Danya Rutttenberg, LILITH

"Alpert's collection is of genuine service for understanding and engaging with contemporary perspectives of 'the religious left'..."
Nova Religio

"This book does a fine job of showing how the religious left can be part of religious belief, including for those who, for the most part, adhere to fairly traditional religious beliefs."
Journal of Church and State


Contents

Acknowledgments
Introduction

Part I: Making Progressive Religious Theology: Warrant for Progressive Religious Thought and Action
1. Renewing the Heart of Faith: A Prophetic Convergence of the People of God – Jim Wallis
2. Womanist Theology: Black Women's Voices – Delores S. Williams
3. Theology as a Public Responsibility – Richard A. McCormic, S.J., and Richard P. McBrien
4. Reflections from a Latin American Theologian – Gustavo Gutierrez
5. Canaanites, Cowboys, and Indians: Deliverance, Conquest, and Liberation Theology Today – Robert Allan Warrior
6. Re-imagining God: Reflections on Mirrors, Motheroot, and Memory – Rita Nakashima Brock
7. Martin Luther King and the Future of America – Vincent Harding

Part II: Focusing on the Issues

ALTHOUGH SUFFERING IS LIMITLESS, I VOW TO END IT (The Boddhisatva Vow)
8. The Skewing of America: Disparities in Wealth and Income – Ronald D. Pasquariello
9. Poverty, Women, and Reproduction: Welfare Reform and Social Justice – A position paper of Catholics for a Free Choice
10. Jews, Money, and Social Responsibility – Lawrence Bush and Jeffrey Dekro
11. Option for the Poor: Preference or Platitude? – Thomas J. Paprocki

THE EARTH IS THE LORD’S (Psalm 24:1)
12. The Greening of Buddhist Practice – Kenneth Kraft
13. The Theological Basis of Animal Rights – Andrew Linzey
14. From Compassion to Jubilee – Arthur Waskow

AM I MY BROTHER’S KEEPER (Genesis 4:9)
15. Apartheid as Idolatry – James H. Evans
16. Pesach and the Palestinians – Arthur Waskow
17. The Martyrs' Living Witness: A Call to Honor and Challenge – Daniel Berrigan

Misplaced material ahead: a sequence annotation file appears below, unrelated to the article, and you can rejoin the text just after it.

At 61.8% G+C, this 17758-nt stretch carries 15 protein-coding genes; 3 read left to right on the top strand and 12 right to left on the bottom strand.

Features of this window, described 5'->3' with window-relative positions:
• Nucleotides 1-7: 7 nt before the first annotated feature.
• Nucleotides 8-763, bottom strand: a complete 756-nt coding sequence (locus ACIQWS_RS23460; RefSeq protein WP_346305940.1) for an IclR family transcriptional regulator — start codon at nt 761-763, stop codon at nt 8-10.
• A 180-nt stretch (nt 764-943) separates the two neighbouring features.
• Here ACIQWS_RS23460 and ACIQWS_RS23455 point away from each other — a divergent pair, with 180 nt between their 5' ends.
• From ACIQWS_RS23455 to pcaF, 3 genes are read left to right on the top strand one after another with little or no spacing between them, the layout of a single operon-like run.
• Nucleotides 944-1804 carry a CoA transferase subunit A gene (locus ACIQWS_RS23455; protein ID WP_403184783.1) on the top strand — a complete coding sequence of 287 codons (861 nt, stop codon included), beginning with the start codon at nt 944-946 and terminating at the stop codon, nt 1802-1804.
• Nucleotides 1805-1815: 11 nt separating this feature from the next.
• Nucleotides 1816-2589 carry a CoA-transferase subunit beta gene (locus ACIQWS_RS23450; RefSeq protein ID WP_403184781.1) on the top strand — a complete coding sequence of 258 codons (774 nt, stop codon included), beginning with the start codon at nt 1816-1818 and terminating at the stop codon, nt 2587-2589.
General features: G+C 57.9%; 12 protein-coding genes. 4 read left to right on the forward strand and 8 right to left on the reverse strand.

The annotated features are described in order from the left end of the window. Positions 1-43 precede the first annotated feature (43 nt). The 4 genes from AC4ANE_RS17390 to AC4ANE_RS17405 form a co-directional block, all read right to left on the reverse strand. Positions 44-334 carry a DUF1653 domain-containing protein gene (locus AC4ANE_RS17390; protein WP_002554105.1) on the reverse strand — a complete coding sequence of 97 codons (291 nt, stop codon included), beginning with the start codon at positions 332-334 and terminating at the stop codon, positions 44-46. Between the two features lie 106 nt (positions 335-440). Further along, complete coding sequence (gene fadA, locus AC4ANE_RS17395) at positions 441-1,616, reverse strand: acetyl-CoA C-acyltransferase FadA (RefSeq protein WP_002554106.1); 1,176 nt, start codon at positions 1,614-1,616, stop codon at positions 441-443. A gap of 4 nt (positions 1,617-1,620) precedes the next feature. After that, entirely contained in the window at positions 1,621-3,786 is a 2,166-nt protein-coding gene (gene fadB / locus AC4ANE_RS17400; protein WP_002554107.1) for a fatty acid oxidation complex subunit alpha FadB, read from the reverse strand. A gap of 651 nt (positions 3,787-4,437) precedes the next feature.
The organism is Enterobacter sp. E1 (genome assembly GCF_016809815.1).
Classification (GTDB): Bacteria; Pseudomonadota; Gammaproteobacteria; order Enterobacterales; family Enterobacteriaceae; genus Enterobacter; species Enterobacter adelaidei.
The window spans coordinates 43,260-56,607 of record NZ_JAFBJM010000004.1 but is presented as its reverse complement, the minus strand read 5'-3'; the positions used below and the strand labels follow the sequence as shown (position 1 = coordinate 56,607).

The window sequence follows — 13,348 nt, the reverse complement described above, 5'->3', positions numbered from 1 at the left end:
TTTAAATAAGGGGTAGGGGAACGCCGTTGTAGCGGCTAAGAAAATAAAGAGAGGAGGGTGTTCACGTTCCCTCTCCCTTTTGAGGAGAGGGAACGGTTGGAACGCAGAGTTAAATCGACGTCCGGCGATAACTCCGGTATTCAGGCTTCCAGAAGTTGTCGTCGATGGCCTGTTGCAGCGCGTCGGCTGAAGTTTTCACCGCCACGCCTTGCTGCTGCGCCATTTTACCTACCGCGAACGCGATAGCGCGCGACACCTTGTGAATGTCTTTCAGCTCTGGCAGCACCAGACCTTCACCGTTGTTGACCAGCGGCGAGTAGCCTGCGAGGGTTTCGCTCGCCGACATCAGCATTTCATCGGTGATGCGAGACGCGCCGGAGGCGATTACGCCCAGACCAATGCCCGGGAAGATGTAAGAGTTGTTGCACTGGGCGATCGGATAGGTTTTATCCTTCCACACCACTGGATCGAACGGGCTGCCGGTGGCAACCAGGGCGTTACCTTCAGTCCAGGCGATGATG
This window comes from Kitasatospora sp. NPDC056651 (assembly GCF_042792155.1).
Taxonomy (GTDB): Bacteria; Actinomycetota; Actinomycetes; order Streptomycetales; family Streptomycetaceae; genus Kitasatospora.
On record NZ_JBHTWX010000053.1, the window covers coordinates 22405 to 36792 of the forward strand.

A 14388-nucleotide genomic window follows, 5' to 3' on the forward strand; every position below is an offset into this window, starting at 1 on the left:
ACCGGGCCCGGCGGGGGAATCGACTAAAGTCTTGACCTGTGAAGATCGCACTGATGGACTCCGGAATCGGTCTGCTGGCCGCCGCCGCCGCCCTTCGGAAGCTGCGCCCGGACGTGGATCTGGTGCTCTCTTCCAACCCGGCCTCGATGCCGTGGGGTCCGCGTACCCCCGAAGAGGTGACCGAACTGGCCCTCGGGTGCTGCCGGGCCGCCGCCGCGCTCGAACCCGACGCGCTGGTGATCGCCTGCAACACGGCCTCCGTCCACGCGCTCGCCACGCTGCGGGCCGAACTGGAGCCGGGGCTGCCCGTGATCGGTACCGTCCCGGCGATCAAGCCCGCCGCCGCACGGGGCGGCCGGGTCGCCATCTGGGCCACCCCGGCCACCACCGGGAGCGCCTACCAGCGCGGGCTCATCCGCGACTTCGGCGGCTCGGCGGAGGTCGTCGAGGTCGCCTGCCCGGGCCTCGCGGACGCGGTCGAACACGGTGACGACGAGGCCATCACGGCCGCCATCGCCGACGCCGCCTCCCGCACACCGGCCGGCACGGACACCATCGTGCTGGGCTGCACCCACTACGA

18. Back to the Dust: How I Rediscovered the Power of Scripture – Barbara Holmes
19. Catholics and Colonialism: The Church's Failure in Rwanda – Todd Salzman

PROCLAIM LIBERTY THROUGHOUT THE LAND (Leviticus 25:10)
20. The Full Circle of Liberation: An American Indian Theology of Place – George Tinker
21. The Upward Mobility of the Gospel – Helen Prejean
22. Between Brick and Steel – Mumia Abu-Jamal
23. Release the Prisoners! – Eliezer Valentín-Castañón
24. Free Speech in Pauline Political Theology – David Fredrickson

THERE IS NEITHER MALE NOR FEMALE FOR YOU ARE ALL ONE (Galatians 3:28)
25. The Worth of a Woman – Laila Al-Marayati
26. Violence against Women: The Theological Dimension – Mary Pellauer
27. In God's Image: Coming to Terms with Leviticus – Rebecca T. Alpert
28. Homosexuality: Challenging the Church to Grow – John J. McNeill
29. Searching Scripture for a Model of the Family – Rosemary Radford Ruether
30. The New York Times Ad: A Case Study in Religious Feminism – Mary E. Hunt and Frances Kissling
31. Antiabortion / Prochoice: Taking Both Sides – Helen Tworkov

Part III: Building Bridges: Know One Another
32. Difference Is No Excuse for Hatred – Diana Eck
33. A Case Study: American Christians, Jews, and Muslims Working Together for Middle East Peace – Ronald J. Young
34. Reconsidering Christopher Columbus and the Recovery of a Biblical Theology of Mission – Wi Jo Kang
35. The Church's False Witness against Jews – Carl D. Evans
36. Arena for Interaction – Lee Ranck

About the Contributors


 

About the Author(s)

Rebecca T. Alpert is Assistant Professor of Religion and Women's Studies, Temple University. She is the author of Like Bread on the Seder Plate: Jewish Lesbians and the Transformation of Tradition, and the co-author of Exploring Judaism: A Reconstructionist Approach.

Contributors: Jim Wallis, Delores S. Williams, Richard A. McCormick, S. J., Richard P. McBrien, Gustavo Gutierrez, Robert Allan Warrior, Rita Nakashima Brock, Vincent Harding, Ronald D. Pasquariello, Catholics for a Free Choice, Lawrence Bush, Jeffrey Dekro, Thomas J. Paprocki, Kenneth Kraft, Andrew Linzey, James H. Evans, Arthur Waskow, Daniel Berrigan, Barbara Holmes, Todd Salzman, George Tinker, Helen Prejean, Mumia Abu-Jamal, Eliezer Valentín-Castoñón, David Fredrickson, Laila Al-Marayati, Mary Pellauer, John J. McNeill, Rosemary Radford Ruether, Mary E. Hunt, Frances Kissling, Helen Tworkov, Diana Eck, Ronald T. Young, Wi Jo Kang, Carl D. Evans, Lee Ranck, and the editor.


Subject Categories

Religion

 

© 2015 Temple University. All Rights Reserved. This page: http://www.temple.edu/tempress/titles/1446_reg.html.